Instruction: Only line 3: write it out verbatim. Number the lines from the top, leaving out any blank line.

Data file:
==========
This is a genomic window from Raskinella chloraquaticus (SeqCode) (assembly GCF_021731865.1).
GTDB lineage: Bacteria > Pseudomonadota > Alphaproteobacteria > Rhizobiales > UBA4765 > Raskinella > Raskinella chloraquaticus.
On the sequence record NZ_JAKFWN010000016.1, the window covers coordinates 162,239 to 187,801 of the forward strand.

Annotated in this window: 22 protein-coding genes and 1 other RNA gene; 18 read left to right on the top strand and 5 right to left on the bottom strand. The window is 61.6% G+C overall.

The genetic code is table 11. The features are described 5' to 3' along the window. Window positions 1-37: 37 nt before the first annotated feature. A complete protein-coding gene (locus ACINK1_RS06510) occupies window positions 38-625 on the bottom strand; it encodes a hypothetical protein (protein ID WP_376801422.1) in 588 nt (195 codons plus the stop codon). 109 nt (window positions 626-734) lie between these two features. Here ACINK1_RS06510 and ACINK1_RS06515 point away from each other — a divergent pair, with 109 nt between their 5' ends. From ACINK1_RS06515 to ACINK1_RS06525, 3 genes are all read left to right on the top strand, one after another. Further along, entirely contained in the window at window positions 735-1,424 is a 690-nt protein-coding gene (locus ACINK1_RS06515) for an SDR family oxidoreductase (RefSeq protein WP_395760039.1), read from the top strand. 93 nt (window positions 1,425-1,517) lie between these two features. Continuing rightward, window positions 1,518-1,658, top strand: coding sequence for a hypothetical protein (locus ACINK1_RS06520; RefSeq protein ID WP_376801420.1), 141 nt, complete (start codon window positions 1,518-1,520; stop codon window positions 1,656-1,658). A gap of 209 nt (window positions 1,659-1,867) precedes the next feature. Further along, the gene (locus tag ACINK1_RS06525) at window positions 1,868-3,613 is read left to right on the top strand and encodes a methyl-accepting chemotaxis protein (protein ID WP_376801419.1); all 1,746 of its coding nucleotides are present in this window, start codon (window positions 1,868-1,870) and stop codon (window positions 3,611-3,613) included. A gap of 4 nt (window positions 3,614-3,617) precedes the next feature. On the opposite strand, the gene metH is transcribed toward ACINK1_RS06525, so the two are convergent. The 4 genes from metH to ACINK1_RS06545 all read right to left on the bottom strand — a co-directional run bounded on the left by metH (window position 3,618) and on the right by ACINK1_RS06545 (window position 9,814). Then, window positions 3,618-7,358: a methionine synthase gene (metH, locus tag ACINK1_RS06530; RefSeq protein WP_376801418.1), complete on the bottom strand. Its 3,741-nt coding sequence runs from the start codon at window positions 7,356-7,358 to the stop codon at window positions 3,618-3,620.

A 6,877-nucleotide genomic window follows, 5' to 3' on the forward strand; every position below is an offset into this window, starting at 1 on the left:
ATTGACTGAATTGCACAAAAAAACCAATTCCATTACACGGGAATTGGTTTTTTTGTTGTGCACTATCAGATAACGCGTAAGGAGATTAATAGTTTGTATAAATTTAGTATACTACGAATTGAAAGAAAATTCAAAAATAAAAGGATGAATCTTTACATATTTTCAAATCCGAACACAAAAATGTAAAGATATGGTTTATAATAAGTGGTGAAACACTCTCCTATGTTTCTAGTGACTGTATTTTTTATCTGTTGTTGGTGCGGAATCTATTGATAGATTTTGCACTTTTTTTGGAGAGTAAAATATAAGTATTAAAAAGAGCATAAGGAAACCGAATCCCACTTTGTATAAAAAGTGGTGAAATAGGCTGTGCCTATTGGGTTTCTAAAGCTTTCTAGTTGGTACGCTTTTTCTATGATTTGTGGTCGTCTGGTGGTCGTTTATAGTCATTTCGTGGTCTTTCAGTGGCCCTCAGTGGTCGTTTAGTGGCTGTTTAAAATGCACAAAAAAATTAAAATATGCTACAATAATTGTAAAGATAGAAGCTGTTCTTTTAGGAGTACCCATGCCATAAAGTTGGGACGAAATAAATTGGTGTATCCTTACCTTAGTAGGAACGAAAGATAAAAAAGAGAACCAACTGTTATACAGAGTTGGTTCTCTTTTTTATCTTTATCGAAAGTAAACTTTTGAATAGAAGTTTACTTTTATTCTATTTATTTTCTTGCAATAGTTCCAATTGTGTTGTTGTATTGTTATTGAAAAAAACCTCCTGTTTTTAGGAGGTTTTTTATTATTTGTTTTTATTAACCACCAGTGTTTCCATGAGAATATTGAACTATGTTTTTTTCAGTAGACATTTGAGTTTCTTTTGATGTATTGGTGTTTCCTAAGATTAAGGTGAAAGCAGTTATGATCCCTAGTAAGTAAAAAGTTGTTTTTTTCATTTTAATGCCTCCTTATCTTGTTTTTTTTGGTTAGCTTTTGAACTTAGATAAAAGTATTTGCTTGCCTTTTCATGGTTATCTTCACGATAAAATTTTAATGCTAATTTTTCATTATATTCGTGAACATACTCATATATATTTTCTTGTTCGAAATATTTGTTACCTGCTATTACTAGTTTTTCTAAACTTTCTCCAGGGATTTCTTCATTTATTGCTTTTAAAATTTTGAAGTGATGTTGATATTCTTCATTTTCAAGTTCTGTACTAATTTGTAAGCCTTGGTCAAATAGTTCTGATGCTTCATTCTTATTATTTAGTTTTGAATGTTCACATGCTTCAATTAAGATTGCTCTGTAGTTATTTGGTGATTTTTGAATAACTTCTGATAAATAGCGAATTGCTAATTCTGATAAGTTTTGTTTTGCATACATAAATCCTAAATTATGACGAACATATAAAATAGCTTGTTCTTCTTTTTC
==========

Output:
On the sequence record NZ_JAKFWN010000016.1, the window covers coordinates 162,239 to 187,801 of the forward strand.